DUAL MUST-CARRY: The FCC Rules
Under the FCC’s report and order, cable operators will be required from Feb. 18, 2009, to Feb. 17, 2012, to:
Carry a local broadcaster’s digital signal in analog and digital formats; or,
Carry the signal only in digital format, provided that all subscribers have the “necessary equipment” (digital set-top boxes) to view the broadcast content.
Carry the high-definition signal of broadcasters in high-definition format.
On TV-carriage, both the cable industry and FCC chairman Kevin Martin declared victory.
“Today, I think analog cable consumers were the big winner,” Martin said.
Martin’s stated goal was to protect millions of customers who used only analog TV sets to watch programs provided by their cable operators. The object was not to force them to lease digital set-top boxes in order to view local TV stations that rely on mandatory cable carriage rights, or must-carry, to get their programming to viewers. The FCC’s requirement takes effect when local stations are forced to broadcast all programming in digital form, starting at the end of Feb. 17, 2009.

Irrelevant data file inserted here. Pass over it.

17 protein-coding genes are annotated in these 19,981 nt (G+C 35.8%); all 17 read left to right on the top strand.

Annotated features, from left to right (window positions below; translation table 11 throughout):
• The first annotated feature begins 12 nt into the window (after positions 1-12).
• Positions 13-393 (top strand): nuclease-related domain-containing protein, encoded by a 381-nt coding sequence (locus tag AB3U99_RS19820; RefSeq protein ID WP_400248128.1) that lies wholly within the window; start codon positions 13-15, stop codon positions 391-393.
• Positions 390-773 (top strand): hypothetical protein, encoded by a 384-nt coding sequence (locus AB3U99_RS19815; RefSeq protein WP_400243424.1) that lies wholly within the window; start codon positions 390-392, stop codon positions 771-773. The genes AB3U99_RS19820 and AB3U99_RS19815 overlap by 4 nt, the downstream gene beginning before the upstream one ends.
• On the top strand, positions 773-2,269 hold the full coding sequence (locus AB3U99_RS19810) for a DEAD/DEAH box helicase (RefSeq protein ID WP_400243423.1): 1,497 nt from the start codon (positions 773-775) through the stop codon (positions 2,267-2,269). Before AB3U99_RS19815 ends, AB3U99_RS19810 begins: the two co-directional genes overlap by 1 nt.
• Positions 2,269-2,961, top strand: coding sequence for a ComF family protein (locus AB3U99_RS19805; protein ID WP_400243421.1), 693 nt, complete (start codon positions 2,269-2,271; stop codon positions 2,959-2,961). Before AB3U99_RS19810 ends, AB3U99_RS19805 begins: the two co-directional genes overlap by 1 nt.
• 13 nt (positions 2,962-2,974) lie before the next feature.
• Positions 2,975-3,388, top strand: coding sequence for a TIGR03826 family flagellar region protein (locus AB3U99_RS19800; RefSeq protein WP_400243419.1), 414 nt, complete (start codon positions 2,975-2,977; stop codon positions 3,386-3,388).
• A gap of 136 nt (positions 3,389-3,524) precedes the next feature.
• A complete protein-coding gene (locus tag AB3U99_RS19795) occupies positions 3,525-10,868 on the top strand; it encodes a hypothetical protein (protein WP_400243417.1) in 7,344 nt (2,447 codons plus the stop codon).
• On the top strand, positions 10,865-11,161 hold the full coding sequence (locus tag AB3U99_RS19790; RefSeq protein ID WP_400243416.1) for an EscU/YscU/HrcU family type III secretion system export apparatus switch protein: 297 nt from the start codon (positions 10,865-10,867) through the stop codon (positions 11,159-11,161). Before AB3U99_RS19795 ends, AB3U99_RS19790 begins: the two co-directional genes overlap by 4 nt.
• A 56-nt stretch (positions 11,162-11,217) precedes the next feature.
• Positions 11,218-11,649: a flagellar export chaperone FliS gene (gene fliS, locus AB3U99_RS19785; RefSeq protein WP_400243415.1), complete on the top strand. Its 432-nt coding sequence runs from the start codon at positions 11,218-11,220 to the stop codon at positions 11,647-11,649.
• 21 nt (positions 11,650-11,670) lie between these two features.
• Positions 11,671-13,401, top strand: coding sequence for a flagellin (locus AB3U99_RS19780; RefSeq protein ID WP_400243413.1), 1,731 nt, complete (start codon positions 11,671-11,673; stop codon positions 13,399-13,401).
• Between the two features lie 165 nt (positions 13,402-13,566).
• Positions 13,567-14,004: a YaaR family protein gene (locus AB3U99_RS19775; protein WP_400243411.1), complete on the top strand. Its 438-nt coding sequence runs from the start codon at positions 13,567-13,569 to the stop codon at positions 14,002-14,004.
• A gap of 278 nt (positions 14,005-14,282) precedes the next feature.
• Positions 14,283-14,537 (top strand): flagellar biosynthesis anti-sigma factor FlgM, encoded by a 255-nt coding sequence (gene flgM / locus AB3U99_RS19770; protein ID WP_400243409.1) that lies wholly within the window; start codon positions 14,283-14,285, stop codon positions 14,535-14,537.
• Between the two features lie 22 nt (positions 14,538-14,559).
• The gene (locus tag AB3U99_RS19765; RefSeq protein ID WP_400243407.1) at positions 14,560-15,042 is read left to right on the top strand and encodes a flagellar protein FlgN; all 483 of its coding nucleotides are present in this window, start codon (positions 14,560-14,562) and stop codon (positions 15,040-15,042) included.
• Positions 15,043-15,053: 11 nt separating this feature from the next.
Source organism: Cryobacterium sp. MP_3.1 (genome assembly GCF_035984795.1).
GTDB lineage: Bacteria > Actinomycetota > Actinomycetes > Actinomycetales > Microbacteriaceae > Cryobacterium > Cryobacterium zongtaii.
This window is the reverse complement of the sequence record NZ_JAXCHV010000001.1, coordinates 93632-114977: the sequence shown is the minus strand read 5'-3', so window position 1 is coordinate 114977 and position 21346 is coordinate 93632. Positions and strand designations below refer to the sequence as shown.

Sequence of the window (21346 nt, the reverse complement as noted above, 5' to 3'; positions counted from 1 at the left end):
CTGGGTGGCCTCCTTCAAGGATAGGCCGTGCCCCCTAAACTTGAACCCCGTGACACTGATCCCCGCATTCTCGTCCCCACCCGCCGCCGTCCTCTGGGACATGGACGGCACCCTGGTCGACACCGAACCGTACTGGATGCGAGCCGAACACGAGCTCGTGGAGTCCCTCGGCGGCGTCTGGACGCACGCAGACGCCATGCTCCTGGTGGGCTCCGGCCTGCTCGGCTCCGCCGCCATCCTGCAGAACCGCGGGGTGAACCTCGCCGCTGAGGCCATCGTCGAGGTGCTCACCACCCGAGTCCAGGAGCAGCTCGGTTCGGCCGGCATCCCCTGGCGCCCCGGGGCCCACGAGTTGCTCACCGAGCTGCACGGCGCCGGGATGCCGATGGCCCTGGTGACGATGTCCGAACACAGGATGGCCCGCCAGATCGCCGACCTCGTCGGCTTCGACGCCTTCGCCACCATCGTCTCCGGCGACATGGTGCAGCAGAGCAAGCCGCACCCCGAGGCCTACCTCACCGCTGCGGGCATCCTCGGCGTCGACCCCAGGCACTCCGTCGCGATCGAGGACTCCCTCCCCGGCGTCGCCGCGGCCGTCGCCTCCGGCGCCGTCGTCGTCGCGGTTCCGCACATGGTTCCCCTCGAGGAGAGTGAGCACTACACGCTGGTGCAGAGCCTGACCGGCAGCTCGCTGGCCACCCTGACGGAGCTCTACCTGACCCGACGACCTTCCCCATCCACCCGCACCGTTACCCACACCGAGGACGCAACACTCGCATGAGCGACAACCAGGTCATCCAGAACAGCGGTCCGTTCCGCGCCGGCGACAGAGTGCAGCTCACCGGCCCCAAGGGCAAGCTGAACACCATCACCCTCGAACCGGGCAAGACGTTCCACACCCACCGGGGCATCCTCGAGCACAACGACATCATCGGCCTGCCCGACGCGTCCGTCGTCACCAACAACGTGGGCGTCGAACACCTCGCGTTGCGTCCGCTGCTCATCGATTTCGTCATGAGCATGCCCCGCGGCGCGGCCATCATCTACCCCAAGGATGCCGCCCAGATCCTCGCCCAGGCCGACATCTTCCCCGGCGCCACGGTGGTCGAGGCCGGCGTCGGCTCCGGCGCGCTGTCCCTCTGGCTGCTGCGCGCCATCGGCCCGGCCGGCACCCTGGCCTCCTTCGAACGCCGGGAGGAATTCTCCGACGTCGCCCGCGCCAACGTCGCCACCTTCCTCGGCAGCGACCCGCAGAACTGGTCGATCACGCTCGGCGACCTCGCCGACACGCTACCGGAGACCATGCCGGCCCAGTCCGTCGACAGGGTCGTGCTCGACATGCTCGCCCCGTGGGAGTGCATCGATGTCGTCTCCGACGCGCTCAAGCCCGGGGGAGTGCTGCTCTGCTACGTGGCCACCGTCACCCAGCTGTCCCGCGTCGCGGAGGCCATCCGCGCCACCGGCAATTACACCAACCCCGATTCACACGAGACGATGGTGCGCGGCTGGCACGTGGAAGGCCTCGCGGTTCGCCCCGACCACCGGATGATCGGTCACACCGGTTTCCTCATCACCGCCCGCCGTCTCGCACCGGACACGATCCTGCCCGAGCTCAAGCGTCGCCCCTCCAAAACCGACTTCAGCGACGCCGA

Cable could claim victory because it forced Martin to dump a far more draconian digital-TV plan than the one adopted. Martin wanted perpetual dual carriage without the Feb. 17, 2012, sunset, which the FCC said it would reserve the right to extend.